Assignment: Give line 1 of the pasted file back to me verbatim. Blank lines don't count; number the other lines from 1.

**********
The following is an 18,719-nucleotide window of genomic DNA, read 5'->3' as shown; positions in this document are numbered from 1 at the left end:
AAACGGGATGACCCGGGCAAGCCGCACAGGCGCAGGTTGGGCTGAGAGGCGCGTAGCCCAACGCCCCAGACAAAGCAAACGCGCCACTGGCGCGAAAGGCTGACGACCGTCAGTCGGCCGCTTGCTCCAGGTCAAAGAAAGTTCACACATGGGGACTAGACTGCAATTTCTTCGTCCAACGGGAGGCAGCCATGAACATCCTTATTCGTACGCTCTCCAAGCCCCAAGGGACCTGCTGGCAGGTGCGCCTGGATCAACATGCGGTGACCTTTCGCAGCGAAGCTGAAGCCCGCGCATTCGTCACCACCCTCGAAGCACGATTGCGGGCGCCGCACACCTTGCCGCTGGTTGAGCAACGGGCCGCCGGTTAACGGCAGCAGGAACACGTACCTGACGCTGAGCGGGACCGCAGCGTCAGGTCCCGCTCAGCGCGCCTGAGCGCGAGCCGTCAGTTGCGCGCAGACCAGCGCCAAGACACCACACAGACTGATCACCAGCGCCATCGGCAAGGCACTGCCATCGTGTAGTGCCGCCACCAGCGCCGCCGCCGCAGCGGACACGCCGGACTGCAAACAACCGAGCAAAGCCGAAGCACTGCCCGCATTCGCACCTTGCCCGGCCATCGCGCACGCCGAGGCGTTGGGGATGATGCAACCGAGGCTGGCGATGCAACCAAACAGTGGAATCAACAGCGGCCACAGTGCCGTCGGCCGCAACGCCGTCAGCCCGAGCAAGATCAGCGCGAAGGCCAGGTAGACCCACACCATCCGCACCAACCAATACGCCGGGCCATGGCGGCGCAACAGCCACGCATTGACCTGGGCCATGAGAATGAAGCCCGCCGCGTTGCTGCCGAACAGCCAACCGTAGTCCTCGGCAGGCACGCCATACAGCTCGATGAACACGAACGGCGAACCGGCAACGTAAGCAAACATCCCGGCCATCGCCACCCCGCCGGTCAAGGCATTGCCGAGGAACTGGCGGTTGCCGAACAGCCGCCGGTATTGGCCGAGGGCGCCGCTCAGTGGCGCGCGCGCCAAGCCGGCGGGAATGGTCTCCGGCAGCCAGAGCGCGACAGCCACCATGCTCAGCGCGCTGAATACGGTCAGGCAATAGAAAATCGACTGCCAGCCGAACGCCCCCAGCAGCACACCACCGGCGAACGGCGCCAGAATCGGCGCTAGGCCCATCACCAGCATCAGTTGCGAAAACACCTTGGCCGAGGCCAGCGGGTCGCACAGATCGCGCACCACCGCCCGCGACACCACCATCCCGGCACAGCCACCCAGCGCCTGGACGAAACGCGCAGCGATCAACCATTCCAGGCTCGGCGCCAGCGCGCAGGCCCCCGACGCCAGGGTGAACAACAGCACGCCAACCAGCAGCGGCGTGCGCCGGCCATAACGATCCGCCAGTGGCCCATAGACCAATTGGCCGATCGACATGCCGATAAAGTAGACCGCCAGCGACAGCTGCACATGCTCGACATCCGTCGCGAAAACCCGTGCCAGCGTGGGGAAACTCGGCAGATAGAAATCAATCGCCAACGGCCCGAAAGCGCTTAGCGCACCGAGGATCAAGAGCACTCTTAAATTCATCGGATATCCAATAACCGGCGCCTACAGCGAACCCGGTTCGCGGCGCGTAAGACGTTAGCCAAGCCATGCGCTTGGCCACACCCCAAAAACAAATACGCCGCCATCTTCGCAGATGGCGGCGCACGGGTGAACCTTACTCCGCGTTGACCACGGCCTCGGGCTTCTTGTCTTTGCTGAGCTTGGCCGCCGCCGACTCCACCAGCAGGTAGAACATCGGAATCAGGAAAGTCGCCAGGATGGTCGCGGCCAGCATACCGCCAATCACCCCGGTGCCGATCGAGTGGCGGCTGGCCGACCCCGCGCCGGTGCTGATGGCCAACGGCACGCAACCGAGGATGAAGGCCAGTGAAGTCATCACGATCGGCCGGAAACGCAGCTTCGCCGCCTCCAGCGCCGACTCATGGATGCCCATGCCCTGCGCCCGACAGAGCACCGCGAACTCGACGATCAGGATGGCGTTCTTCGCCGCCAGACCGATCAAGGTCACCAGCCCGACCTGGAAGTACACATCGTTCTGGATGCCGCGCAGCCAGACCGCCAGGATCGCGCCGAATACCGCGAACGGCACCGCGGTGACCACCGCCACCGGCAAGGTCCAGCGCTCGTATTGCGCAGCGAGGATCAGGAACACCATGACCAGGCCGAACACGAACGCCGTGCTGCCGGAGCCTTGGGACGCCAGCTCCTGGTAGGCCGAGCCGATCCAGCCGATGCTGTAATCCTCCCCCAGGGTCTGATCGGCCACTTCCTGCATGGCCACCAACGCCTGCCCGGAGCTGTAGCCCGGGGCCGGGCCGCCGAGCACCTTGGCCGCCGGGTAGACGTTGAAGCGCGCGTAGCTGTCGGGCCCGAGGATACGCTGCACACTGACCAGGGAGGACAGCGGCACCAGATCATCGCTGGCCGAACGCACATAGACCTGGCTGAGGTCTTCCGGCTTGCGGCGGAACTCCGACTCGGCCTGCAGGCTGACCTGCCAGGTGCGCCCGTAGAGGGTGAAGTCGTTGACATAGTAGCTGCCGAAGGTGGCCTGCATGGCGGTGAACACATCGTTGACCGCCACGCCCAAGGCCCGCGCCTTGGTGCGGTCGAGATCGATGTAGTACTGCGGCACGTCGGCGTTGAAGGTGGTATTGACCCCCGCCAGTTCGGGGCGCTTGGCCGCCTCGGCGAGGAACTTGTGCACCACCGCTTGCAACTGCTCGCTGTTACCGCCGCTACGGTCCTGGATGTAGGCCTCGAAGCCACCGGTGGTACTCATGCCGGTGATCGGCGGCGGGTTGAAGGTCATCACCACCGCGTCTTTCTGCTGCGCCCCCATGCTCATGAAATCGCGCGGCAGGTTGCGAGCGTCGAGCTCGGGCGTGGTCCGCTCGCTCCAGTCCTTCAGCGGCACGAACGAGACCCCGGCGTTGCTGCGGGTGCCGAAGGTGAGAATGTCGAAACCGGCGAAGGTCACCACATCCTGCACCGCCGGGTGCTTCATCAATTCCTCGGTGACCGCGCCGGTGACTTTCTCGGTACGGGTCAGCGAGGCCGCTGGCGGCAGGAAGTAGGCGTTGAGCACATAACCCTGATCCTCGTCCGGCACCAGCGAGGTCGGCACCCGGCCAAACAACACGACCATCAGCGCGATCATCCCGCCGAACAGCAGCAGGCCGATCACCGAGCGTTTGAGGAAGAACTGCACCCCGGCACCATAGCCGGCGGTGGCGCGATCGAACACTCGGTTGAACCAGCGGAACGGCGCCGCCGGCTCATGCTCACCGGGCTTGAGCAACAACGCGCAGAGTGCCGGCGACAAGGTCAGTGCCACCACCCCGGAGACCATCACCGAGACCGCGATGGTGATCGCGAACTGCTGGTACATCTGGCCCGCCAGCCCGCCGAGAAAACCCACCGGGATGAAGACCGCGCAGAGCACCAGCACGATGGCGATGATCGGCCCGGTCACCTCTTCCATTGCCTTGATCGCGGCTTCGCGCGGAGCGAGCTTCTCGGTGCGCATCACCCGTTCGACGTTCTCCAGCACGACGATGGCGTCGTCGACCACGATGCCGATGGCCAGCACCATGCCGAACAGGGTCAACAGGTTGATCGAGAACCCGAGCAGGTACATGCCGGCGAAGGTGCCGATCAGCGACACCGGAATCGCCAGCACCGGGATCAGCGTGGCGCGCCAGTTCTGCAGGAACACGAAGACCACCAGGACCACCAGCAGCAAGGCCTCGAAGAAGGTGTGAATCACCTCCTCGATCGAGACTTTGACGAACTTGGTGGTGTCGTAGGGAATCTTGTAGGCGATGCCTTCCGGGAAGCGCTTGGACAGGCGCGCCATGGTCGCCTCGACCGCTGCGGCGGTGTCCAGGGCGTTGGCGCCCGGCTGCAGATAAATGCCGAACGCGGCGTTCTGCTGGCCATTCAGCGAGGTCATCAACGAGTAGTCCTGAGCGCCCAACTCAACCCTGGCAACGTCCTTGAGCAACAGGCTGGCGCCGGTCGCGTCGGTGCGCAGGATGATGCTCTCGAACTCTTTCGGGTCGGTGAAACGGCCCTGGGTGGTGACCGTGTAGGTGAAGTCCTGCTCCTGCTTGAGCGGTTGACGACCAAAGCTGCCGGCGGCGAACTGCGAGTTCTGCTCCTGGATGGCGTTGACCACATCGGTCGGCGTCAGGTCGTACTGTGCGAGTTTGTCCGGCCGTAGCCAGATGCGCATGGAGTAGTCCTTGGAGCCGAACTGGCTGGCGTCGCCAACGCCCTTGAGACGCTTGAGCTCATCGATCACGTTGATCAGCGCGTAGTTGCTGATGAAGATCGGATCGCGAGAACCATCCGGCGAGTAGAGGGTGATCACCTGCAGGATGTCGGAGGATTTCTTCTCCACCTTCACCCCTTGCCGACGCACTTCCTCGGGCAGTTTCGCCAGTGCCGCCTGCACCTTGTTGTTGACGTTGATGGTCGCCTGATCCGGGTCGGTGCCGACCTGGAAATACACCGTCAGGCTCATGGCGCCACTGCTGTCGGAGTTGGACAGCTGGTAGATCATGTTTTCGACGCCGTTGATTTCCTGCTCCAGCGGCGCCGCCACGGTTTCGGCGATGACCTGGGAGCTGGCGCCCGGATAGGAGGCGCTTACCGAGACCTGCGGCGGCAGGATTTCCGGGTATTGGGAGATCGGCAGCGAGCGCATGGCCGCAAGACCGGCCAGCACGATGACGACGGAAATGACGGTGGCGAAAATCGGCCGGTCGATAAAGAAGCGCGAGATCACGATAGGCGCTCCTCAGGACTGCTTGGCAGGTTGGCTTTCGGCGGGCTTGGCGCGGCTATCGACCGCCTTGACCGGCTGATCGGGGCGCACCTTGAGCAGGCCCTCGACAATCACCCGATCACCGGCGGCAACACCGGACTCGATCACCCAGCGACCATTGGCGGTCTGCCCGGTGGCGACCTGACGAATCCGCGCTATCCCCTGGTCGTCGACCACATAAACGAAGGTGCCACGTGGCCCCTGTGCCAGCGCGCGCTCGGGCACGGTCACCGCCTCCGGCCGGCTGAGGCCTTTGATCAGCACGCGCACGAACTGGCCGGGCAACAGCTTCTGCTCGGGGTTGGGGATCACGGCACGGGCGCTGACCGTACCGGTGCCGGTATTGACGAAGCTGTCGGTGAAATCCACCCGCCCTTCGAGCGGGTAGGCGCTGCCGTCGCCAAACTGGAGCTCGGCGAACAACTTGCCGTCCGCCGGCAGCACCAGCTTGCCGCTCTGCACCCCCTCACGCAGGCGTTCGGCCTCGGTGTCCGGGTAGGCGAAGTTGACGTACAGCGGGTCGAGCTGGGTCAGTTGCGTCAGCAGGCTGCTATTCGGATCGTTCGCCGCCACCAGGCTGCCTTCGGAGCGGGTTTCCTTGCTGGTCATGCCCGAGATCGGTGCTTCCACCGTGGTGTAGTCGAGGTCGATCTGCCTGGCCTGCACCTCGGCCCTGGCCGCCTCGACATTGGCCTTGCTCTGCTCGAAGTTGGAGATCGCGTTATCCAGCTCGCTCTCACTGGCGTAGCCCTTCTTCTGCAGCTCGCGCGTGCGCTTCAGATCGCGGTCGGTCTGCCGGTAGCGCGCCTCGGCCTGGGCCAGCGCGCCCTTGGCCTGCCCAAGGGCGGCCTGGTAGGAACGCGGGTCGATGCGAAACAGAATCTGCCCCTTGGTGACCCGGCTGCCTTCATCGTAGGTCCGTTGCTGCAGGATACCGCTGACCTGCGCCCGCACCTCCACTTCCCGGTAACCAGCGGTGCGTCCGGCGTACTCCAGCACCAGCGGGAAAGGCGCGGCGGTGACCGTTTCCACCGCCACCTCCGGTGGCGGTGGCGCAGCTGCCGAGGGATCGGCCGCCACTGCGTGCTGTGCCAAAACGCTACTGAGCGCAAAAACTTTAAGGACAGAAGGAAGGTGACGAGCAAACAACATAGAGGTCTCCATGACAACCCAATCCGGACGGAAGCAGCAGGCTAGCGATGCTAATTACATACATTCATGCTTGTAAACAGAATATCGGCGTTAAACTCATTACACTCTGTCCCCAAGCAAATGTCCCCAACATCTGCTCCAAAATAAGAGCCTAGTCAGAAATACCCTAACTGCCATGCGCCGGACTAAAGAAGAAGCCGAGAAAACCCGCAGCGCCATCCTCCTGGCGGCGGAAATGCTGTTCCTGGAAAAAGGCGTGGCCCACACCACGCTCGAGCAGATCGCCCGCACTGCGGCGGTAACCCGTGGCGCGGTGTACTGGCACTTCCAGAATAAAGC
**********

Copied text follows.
The following is an 18,719-nucleotide window of genomic DNA, read 5'->3' as shown; positions in this document are numbered from 1 at the left end: